“If SALT isn’t included in there, and reinstated, it will be hard to get this bill passed,” Gottheimer said in an interview with CNBC. “Everyone is well aware of that. I know our leadership is aware of that.”

While the numbers are still subject to change before the proposal is officially released, such scaled-back plans would amount to an acknowledgment that even higher rates would have a tough time getting through Congress after some moderate Democrats expressed objections. With thin majorities in both chambers, Democrats can afford just three defections in the House and none in the Senate as they use a process called budget reconciliation that allows them to bypass Republicans.

A spokesperson for Ways and Means Committee Chairman Richard Neal didn’t respond to a request for comment Sunday. The panel is set to debate the tax portions of the bill Tuesday and Wednesday.

Earlier Sunday, West Virginia Senator Joe Manchin, a moderate Democrat whose vote is crucial in the evenly split upper chamber, renewed his objections to the $3.5 trillion tax-and-spending reconciliation plan. He said he can’t support the price tag, doesn’t see the urgency and is concerned about inflation and the impact of higher corporate taxes on U.S. competitiveness.

Manchin, speaking on CNN’s “State of the Union,” floated a roughly $1.5 trillion headline number for the package.

Americans for Tax Reform, a conservative group, said the corporate rate proposal would increase consumer utility bills and make the U.S. less competitive.

Democrats want to raise the rate “higher than communist China’s 25% and higher than the developed world average of 23.5%,” and U.S. state corporate income taxes average another 4% to 5% on top, the group said in a statement. 

Safety Net

The Ways and Means panel and others in the House have already passed or have introduced major spending portions of the Democrats’ plan to remake the U.S. safety net, including a multiyear extension of an expanded child tax credit, paid family medical leave, universal pre-K and two free years of community college.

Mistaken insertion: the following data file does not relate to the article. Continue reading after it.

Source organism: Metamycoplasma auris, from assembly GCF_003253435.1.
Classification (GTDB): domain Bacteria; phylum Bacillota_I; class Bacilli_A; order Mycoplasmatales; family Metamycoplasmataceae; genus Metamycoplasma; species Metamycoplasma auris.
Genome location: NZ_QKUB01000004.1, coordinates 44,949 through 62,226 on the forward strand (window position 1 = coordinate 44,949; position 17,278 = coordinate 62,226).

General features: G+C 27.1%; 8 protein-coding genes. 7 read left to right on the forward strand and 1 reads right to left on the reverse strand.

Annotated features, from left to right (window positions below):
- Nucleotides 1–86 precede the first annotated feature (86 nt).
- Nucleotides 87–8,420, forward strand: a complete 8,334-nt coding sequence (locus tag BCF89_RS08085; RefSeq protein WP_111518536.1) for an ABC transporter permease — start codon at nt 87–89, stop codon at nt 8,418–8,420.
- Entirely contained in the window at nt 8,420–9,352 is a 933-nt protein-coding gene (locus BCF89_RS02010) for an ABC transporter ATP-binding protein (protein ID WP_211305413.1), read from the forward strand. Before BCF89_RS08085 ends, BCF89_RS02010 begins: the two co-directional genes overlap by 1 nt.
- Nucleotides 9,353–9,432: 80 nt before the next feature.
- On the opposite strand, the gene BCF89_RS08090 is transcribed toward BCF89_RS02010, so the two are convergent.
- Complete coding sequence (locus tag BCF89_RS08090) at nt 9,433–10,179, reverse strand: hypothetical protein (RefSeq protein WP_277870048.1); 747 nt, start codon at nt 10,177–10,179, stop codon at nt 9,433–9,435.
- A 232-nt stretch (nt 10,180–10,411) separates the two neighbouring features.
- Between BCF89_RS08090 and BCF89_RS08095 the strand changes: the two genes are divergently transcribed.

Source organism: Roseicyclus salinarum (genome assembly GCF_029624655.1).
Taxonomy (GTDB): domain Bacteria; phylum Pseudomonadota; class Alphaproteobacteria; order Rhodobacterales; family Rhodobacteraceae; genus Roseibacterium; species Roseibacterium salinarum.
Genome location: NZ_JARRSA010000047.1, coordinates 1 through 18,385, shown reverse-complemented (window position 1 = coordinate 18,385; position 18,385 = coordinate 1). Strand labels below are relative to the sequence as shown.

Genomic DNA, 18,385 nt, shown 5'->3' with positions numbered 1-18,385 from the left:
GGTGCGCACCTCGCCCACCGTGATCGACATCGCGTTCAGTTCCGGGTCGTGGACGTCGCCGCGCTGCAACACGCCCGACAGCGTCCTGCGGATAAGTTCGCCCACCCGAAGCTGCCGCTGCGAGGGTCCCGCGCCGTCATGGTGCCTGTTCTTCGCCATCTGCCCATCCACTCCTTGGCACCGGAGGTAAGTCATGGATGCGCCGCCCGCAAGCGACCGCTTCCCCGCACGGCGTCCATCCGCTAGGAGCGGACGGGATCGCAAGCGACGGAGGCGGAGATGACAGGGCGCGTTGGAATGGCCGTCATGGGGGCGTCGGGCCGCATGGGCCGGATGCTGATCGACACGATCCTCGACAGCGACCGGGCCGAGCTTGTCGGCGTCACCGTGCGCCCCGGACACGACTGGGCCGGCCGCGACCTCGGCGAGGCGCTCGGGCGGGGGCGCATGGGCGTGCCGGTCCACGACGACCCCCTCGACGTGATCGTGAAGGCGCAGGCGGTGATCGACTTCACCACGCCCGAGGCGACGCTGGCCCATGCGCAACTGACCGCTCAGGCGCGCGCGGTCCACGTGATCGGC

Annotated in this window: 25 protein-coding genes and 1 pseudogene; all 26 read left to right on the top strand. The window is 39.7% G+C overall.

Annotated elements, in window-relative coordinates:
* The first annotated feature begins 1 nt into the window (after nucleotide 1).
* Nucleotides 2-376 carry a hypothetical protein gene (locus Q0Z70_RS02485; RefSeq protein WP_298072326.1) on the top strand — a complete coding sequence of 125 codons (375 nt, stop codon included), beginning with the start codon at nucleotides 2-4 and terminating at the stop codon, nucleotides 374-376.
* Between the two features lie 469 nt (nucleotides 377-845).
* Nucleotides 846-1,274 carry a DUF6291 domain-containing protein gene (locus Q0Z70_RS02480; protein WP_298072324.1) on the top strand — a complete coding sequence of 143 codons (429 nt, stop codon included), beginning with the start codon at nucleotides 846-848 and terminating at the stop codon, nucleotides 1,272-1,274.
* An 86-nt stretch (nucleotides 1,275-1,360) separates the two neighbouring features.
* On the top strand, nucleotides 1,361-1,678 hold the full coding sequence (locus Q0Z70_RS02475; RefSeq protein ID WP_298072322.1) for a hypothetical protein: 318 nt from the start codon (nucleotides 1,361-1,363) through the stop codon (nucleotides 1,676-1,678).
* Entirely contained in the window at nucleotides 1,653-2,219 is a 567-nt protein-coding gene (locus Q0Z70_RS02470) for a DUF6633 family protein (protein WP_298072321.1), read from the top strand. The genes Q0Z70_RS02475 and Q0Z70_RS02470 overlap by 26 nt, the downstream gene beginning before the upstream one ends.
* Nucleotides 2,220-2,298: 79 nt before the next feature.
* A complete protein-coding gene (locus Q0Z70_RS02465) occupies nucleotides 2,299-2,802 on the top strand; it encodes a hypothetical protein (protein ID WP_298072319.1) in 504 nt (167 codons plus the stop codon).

Ways and Means Democrats are expected to propose raising the top individual income tax rate to 39.6%, as sought by Biden, the people said. By contrast, the 3% surtax proposal wasn’t part of Biden’s plans released earlier this year.

Other proposals may fall short of what Biden wants.

One change being contemplated is increasing the holding period for carried interest from three to five years, the people said, which would weaken a tax break rather than eliminating it entirely.

The carried interest tax break lets some private equity and hedge fund managers pay lower taxes on their pay. The 2017 Republican tax law required investment funds to hold their assets for more than three years instead of one year.

Senate Democrats have already been planning for the possibility of scaling back some of Biden’s proposals by focusing revenue-raising efforts more toward businesses than individuals.

On Friday, Senate Finance Committee Chairman Ron Wyden introduced two new proposals likely to be included in the Senate’s overarching bill later this month: an overhaul of tax treatment for business partnerships and a 2% excise tax on stock buybacks that was co-sponsored by Senate Banking Committee Chairman Sherrod Brown of Ohio.

Such proposals are seen as less politically risky than the 28% corporate income tax rate the White House wants, since multiple Democratic senators have said they prefer a corporate rate closer to 25%, while generating other revenue to make up the difference.

With assistance by Josh Wingrove